Yusuf (AS) also wasn’t the only hero we rooted for in this story. There were others throughout who played their parts ranging from the most wretched of villains to the best of heroes in their character alone — some transforming from beginning to end. Here we see the greatest developments of character in those who needed it, and the best exemplifications of it from those who didn’t. Jacob AS is the patron of patience in this story — betrayed and lied to by his own sons, left helpless as an old man unable to act because of his age and position, kept his faith, and never lost hope no matter how much time passed.
And when the caravan departed, their father [Jacob] said, “You believe me to be senile, but I smell the scent of Joseph.” (Quran 12:94)
We see the change that strikes those who wronged Yusuf (AS). His brothers started off as a group of envious criminals who took God’s rulings lightly, who through their extreme malice alienated the father they sought the love of so much. Near the end, we see how they’re willing to do anything so Benyamin doesn’t suffer Yusuf’s fate. The eldest of them goes as far as refusing to leave Egypt until Benyamin is released (unknowing of Yusuf’s ruse).
This change is satisfying to us and gives us hope, because it wasn’t granted to them with ease. We know how much and how long they’ve suffered from their mistakes. Their conversations with their father Jacob after the loss of Yusuf (AS) are labored and tense — you sense the dissatisfaction of Jacob with them no matter what they say or how they justify themselves. This is poetic irony at its finest, they committed their crime thinking it would bring their father closer to them, but all it did was push him further away. He never stops remembering or mentioning Yusuf. Even at the end when reunited with him, Jacob doesn’t even have it in him to forgive his other sons at that moment. He says he’ll ask Allah to forgive them — but later.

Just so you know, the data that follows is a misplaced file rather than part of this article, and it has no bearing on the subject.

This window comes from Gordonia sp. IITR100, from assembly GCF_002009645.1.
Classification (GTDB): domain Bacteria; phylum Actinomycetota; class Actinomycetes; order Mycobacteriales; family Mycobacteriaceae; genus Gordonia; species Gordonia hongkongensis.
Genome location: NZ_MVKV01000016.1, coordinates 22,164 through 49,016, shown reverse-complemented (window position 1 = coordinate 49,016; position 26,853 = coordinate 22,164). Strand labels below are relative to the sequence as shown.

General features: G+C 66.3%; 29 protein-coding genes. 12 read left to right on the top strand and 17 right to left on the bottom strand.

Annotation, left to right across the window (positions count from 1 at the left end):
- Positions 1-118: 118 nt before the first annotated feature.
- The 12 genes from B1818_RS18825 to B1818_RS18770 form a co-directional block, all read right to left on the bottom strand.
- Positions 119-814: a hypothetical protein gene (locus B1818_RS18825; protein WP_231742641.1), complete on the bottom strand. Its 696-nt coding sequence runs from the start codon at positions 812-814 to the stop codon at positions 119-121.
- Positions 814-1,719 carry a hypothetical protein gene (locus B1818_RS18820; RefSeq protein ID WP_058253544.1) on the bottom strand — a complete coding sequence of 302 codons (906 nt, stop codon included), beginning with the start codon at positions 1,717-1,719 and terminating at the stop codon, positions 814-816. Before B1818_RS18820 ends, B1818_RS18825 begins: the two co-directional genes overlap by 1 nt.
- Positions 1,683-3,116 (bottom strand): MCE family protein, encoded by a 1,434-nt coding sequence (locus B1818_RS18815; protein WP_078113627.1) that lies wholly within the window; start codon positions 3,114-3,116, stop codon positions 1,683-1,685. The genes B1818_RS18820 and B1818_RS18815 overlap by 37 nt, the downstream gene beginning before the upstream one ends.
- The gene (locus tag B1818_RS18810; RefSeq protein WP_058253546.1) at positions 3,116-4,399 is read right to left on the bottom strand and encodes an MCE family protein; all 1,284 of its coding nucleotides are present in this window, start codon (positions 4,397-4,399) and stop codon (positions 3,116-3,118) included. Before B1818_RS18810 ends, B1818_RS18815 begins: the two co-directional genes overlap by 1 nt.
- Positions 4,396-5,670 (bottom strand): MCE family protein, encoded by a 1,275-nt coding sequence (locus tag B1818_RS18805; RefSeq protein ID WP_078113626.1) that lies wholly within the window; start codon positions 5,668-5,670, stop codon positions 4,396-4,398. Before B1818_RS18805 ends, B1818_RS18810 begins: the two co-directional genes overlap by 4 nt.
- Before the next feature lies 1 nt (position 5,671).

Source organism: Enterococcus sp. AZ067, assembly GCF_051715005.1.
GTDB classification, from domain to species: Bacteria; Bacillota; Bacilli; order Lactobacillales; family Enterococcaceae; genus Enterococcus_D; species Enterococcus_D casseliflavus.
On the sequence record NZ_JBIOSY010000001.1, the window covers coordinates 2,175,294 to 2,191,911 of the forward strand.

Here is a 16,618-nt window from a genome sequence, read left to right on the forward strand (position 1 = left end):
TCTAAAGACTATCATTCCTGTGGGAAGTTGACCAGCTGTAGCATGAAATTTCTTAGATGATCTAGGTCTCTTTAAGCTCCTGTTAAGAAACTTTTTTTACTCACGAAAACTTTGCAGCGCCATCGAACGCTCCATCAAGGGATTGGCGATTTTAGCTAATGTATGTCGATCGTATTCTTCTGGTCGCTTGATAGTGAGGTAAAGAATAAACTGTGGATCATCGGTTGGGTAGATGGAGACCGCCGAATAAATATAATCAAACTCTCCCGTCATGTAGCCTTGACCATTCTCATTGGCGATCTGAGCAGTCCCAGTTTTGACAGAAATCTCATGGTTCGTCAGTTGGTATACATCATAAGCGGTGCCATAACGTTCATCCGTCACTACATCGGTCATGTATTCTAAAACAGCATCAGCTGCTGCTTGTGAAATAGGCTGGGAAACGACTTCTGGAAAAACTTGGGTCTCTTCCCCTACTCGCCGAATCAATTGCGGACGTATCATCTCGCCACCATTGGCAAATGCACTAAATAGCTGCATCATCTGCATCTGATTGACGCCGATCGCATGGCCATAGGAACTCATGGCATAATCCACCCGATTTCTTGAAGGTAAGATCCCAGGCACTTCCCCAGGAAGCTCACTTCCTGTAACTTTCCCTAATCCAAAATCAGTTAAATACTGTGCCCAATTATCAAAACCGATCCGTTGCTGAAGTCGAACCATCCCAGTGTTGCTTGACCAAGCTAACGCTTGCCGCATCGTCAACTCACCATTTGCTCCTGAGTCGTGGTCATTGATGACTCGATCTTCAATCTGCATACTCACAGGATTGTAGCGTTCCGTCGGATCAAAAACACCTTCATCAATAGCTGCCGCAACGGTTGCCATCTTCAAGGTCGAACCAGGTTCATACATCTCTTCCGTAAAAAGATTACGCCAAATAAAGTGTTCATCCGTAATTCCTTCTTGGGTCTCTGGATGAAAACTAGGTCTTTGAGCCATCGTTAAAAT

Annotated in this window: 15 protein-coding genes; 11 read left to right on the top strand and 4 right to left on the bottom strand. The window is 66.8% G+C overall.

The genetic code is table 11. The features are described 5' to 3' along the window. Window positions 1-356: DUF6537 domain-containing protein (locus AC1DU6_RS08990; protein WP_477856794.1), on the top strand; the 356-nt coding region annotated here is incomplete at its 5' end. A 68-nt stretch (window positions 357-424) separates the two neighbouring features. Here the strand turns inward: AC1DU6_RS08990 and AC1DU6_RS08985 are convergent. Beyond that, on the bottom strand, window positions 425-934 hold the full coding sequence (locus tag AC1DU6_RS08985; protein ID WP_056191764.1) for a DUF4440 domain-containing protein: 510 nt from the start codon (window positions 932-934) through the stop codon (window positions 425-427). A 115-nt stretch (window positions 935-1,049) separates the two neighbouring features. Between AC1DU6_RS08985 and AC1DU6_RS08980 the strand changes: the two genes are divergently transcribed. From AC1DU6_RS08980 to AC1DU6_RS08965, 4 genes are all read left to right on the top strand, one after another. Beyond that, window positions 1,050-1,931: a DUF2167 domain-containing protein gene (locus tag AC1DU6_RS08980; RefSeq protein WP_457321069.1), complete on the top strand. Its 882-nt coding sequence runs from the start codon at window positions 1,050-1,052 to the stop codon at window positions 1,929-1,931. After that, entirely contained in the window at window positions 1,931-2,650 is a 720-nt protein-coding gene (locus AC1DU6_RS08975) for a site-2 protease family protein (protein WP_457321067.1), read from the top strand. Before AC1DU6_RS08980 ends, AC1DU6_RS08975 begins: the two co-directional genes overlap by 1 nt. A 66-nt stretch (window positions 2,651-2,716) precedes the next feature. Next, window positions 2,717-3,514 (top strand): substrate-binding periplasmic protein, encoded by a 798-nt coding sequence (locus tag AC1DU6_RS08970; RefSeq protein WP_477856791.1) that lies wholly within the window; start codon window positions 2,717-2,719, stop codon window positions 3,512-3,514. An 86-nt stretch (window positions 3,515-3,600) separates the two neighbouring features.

This is an obvious characteristic of a divine story; even in these small details, we notice how intimately Allah projects these emotions we experience so often in our lives. When we get hurt by someone and they ask for our forgiveness, even if we do forgive them, does that mean we forget all the hurt they caused us? For most of us no, and that’s okay. Now think of all the stories you’ve read or seen of the opposite: unrealistic, rushed, unfulfilling endings where the protagonist “forgives” the person/s that hurt them, despite there being none of the retribution or realism of time to process the human emotion displayed in a story like this.
All of these details aren’t separate or hold individual meanings, but are all tied together leading to that climactic ending, to build up to the great crescendo of the story: when Yusuf (AS) forgives them.
The Greatest of Conclusions: what makes a story ending great?
The impact Yusuf’s (AS) forgiveness holds as the “peak” of the story is layered and gives us such joy and closure for many reasons. First, it’s powerful and holds meaning because at that moment, disregarding the feelings of everyone involved, Yusuf is one of the most powerful men in the world when he forgives them. The new king of Egypt allows his full authority as treasurer, and at this time Egypt is the greatest and richest kingdom in the Mediterranean, the center of civilization before, during, and for many centuries after the Bronze Age. It’s because he can do whatever he wants to his brothers that his forgiveness is impactful. He transcended his need for revenge and punishment and chose to spite Satan instead.